Helming darker live action superhero films before it was cool, Zack Snyder changed the game with his ’09 graphic novel film adaptation Watchmen. A multigenre blend derived from graphic novelist Alan Moore (V for Vendetta, Swamp Man, The League of Extraordinary Gentlemen), Snyder’s vision explores humanistic flaws of those meant to save us. Over 13 years have passed upon this gem’s release. Does it stand the test of time? Cue Bob Dylan’s The Times They Are A-Changin’ intro credit song.
Despite dark origin stories, most onscreen superheroes were traditionally shown to be saviors of humanity void of typical imperfections. Unless they were brooding over Gotham, protecting their secret identity, and keeping their loved ones safe, popular big screen and small screen heroes typically faced an impending threat, battled it out, and saved the day — and all in time for dinner. Bringing Watchmen to life, Snyder changed the game adding groundbreaking nuance to the genre’s mainstream paving the way for the blockbusters we enjoy today.
Prior to Watchmen, the closest blockbuster featuring complex heroes grappling with personal problems, vices and fame, was perhaps Bryan Singer’s X-Men (2000). Even then, Snyder took Moore’s graphic novel further and darker than Xavier’s team of misfits. This becomes obvious as the washed-up superhero Edward Blake aka The Comedian (Jeffrey Dean Morgan: The Walking Dead) finds himself plummeting from his high rise loft apartment at the hands of an assassin. Enter Rorschach (Jackie Earle Haley: Shutter Island 2010) and his journal entries introducing a noir detective vibe set in the film’s present day of 1985.
Bringing us up to speed, Rorschach expresses his disgruntled attitude towards the dying age of heroes and the decline of human decency, and all while investigating The Comedian’s death. Flawlessly portraying such a flawed character, this role earned Haley two best supporting actor awards. Bringing intensity to Rorschach, Haley portrays this troubled hero with a strong moral compass. However, while this character trait points him in the right direction, he is still haunted by childhood trauma clouding his judgement. Despite his good intentions, Rorschach’s determined to tackle everything alone with a warped perception. This stubborn attitude periodically lands this well-meaning hero in trouble.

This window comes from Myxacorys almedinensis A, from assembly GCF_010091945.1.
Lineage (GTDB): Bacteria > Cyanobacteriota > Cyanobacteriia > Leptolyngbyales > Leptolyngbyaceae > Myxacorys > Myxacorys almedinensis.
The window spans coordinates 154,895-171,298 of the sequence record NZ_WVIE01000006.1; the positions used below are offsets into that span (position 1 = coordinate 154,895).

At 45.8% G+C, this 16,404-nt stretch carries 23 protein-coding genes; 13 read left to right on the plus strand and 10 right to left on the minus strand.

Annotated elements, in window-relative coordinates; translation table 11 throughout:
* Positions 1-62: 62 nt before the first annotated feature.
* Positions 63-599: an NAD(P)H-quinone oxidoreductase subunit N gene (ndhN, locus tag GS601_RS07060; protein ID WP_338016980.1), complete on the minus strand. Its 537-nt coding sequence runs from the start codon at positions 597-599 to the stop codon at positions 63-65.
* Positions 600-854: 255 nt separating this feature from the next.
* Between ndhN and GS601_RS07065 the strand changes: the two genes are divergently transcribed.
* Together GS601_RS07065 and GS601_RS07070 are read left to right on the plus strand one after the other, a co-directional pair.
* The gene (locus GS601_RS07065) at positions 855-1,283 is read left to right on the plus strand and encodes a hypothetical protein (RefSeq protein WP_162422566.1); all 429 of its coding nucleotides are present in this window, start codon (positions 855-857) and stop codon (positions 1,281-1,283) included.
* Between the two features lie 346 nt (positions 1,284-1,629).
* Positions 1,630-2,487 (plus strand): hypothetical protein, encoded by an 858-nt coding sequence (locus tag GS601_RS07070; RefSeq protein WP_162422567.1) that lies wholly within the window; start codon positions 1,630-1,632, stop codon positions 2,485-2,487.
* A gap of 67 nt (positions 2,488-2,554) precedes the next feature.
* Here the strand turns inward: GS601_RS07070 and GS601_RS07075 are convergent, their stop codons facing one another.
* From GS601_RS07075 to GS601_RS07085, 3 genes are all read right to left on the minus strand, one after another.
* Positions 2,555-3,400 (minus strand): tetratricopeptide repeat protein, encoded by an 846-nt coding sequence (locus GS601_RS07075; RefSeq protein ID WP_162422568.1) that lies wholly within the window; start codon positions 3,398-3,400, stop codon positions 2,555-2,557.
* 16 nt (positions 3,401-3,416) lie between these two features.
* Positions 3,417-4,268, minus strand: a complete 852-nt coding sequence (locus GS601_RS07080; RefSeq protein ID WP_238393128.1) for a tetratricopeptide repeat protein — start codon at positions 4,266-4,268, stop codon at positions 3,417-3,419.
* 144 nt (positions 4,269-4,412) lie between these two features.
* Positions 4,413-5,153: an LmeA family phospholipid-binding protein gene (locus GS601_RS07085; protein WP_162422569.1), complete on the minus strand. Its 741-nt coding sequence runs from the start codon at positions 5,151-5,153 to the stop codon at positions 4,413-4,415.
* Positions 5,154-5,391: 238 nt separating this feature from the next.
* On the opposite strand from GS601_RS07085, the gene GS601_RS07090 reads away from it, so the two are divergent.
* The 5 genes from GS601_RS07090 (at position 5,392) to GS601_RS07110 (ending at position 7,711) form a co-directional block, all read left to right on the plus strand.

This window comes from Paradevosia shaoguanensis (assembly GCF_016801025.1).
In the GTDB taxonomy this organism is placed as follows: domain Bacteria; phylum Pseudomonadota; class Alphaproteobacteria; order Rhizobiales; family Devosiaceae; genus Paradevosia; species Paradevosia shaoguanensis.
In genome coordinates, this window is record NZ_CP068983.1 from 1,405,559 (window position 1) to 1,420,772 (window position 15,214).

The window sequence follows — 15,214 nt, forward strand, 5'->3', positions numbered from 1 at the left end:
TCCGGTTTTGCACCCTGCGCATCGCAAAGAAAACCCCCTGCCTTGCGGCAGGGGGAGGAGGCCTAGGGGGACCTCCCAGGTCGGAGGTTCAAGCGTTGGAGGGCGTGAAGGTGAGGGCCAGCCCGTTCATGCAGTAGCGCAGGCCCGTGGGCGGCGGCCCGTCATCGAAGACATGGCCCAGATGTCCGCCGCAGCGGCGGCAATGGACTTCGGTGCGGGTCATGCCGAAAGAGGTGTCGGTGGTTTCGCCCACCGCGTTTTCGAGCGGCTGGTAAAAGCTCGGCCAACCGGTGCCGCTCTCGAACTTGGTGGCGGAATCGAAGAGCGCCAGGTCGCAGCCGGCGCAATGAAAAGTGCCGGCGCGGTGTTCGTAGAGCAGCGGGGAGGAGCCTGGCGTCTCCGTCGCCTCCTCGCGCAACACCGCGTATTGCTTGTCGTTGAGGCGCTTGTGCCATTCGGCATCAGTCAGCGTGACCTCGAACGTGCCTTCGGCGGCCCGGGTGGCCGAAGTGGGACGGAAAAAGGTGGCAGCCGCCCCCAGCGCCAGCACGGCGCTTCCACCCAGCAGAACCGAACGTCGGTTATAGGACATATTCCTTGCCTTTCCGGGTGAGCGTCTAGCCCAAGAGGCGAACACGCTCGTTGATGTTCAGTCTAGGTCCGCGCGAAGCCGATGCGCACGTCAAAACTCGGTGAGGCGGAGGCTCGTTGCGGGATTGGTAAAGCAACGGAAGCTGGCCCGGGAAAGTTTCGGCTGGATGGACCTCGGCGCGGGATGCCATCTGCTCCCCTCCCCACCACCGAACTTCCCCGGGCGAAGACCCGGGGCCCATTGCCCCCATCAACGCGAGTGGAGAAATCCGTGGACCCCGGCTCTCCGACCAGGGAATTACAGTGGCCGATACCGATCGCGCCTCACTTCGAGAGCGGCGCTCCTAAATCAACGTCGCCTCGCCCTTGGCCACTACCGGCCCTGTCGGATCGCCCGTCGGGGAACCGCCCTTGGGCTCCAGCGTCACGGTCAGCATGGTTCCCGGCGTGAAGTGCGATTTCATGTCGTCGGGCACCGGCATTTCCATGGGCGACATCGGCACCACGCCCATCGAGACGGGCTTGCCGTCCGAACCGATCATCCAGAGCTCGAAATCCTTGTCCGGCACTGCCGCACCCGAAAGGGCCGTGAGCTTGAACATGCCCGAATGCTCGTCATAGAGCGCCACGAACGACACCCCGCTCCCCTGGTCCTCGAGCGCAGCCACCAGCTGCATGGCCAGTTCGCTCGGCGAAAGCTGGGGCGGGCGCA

Listing off several heroes of the past, Rorschach makes clear how human these crime fighters of yesteryear were. Falling victim to their own vices, need for control, fame, and other personal shortcomings, many passed away, became hospitalized, faded from the public eye, or simply quit the game altogether. One such hero who dropped out of sight and out of mind is Dan Dreiberg aka Nite Owl (Patrick Wilson: The Phantom of the Opera).
Having held onto hope that his way of justice would prevail, Dreiberg falters in his beliefs. Upon seeing chaos unravel in a flashback scene following the events of Vietnam, he asks The Comedian what has happened to the American Dream. Ready to embrace the chaos and pound back with an iron fist, The Comedian tells him they’re looking at it. Being ruthless, and perhaps the most troubled hero of Watchmen, The Comedian becomes more of a flashback villain. Played to perfection by Jeffrey Dean Morgan, this role undoubtedly contributed to his casting as Negan in The Walking Dead.
Dreiberg isn’t the only hero to lose hope. In the film’s present day, Jon Osterman aka Dr. Manhattan (Billy Crudup: Almost Famous) has been using his quantum abilities to see all probable futuristic outcomes to put a peaceful end to the Cold War. However, when unforeseeable problems arise amidst harsh misguided public scrutiny, Dr. Manhattan leaves Earth and parts ways with humanity.
With the future seemingly at its bleakest, hope is slowly revived as Dreiberg reconnects with Laurie Jupiter aka Silk Spectre II (Malin Akerman: Rock of Ages) after she ends her relationship with Dr. Manhattan (Billy Crudup: Almost Famous). As more dark buried pasts come to light and reconciliation is made, our heroes come together while the true threat reveals itself.
Ending with a startling finale, Watchmen shows an exhilarating wave of hopeful inspiration with humanity peacefully coming together to rebuild. Seemingly ending with a partial cliffhanger, it comes to no surprise that Watchmen would find its way back into pop-culture. Debut streaming in 2019 on HBO, this groundbreaking graphic novel turned film became a critically acclaimed minidrama series starring Oscar winning actress Regina King (Ray 2004), Emmy winning actor Yahya Abdul-Mateen II (Aquaman, The Matrix Resurrections), and Oscar winning actor Jeremy Irons (The Lion King ’94).
Taking place in an alternate future decades following Snyder’s Watchmen – a universe where the US won Vietnam and Watergate was never exposed – the miniseries of the same name was brought to life by film producer Damon Lindelof (Lost series, Star Trek 2009). Taking up the mantle, the Watchmen miniseries embraces nostalgia while making the graphic novel concept its own. Tying up loose ends from Snyder’s film, the hopeful sentiment of life’s continuation conveyed on the big screen translates onto the streaming screen in the series’ stunning conclusion.
With Snyder’s film earning 11 awards and garnishing 24 nominations while Lindelof’s miniseries hit big with audiences winning 57 awards, 11 Primetime Emmys, and garnished 79 award nominations, it’s safe to say Watchmen stands the test of time. Although the network has announced they are currently uninterested in pursuing a second season without Lindelof’s involvement, there’s a reason Moore’s work continues to resonate.